Express News Service
KOCHI: An unseasonable sunshine poured through the windows of India Club on September 17, the day it called its last orders. The decades-old establishment in London, which partly draws its legacy from the sagacity of those who walked through its doors, was once again heaving.
Even long-time patrons were told that there was going to be at least an hour’s long wait, but no one budged. Since news of the closure made headlines, the heritage establishment has seen an onrush of customers, both old and new, all eager to savour the food as much as they love to relish the nostalgia that this place invokes.
Indeed, for many Indian migrants here, the Club, tucked away on the Strand, was a “home away from home,” a place where they could truly belong. For Smita Tharoor, the daughter of Chandran Tharoor, one of the Club’s founders, and who’s been at the forefront of its preservation efforts, the news of closure had come as a big blow.
“Though its current proprietors were able to stave off a redevelopment attempt in 2018, the fight seemed tough this time around.The India Club is not the entire building, and therein lies the problem. Buildings in the UK can be designated as heritage sites, which protects them from hostile development efforts. Sadly, this designation does not apply to the India Club,” Smitha added.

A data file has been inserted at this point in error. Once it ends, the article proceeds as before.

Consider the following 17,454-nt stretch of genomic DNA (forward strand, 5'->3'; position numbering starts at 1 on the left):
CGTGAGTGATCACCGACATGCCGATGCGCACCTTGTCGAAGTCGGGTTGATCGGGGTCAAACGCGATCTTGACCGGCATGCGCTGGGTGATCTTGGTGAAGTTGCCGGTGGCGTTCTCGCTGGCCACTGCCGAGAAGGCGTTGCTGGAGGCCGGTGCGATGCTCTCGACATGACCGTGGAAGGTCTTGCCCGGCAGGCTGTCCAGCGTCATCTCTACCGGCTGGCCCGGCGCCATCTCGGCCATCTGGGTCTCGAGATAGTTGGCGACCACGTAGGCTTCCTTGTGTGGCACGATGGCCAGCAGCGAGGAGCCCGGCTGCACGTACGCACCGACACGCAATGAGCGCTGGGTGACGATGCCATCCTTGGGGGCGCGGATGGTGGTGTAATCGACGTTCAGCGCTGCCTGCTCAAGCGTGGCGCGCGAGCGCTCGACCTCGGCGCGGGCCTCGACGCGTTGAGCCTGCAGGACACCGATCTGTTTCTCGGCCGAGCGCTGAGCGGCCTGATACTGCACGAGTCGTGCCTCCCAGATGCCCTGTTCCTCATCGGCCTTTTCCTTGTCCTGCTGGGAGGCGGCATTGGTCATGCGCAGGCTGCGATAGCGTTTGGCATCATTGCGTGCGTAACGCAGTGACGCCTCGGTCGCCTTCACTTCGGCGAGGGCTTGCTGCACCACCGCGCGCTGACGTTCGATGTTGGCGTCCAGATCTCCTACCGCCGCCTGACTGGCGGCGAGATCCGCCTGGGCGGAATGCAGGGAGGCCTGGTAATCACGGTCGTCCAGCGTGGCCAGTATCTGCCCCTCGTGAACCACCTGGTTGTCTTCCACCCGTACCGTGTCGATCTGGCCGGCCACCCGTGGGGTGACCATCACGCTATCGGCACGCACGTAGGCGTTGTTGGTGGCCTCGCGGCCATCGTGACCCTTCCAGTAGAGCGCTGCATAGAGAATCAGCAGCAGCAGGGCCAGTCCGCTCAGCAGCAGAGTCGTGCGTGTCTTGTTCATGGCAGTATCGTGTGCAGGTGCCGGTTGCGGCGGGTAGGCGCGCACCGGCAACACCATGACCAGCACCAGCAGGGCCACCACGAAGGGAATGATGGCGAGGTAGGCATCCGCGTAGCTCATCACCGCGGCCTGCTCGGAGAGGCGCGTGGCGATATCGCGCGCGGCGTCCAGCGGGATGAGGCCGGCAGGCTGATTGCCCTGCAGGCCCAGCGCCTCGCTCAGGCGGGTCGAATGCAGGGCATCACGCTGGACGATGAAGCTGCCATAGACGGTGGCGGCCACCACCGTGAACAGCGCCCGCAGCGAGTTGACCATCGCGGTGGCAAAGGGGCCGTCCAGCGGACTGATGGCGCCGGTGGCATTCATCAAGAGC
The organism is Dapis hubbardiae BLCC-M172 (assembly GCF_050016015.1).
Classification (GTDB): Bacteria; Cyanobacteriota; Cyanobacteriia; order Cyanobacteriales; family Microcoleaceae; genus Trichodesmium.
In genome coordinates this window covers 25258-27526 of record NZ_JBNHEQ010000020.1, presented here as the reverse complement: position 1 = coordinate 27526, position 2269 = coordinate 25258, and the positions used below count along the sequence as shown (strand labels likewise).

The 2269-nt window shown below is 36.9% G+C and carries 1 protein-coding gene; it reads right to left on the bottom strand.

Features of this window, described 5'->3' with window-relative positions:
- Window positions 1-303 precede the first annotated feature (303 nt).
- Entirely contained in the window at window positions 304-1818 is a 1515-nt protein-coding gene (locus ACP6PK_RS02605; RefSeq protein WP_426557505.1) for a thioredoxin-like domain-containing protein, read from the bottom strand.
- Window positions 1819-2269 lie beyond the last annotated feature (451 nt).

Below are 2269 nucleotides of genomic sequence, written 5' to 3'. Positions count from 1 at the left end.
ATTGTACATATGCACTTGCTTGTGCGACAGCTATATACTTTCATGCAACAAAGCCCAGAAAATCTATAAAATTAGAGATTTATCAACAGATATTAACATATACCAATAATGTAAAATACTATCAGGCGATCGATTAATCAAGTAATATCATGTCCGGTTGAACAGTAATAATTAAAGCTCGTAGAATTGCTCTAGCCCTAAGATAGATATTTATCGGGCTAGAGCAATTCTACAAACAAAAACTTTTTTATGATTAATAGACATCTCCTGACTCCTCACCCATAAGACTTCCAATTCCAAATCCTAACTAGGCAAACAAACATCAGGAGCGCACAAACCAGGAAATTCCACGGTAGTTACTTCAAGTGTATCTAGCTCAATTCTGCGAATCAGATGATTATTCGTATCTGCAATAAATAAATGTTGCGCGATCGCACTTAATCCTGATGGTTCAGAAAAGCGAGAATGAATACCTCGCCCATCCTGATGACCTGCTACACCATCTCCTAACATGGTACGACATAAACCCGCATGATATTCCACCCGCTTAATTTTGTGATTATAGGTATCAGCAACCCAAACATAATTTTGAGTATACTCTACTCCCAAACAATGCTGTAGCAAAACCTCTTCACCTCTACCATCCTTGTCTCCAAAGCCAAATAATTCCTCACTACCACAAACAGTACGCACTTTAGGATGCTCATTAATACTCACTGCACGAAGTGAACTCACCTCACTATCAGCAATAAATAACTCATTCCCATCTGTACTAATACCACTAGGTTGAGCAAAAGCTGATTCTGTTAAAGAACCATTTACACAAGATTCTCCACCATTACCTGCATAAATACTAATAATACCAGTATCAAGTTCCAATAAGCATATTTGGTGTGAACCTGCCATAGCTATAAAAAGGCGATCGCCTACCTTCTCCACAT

For years, Smita and a group of people have been hosting events at the Club to showcase its historical significance, stemming from its origins in India’s Independence struggle. This loyalty is not limited to Indians alone. Nickie Aiken MP had recently decried the closure of a place that she says “played an important role in nurturing relations between India and the UK.” According to the MP, “the Club’s closure will cause immeasurable damage to our [UK’s] reputation and destroy what is still a much-loved restaurant in the heart of London.”
Though it is learnt that the current proprietors are mulling resuming the restaurant at another location, one can only wonder if it would achieve the same exalted status as the old India Club. According to Rashmee Roshan Lall, a London-based journalist, part of what made India Club so alluring to so many people is its location. “Its close proximity to the BBC office, the India High Commission, and the London School of Economics meant that it was a hub for journalists, writers, artists, academics, and students,” said Rashmee.
Would that still be the case? Many will take comfort in the fact that the Club is still in the safe hands of its proprietors, Yadgar Marker and his daughter Phiroza.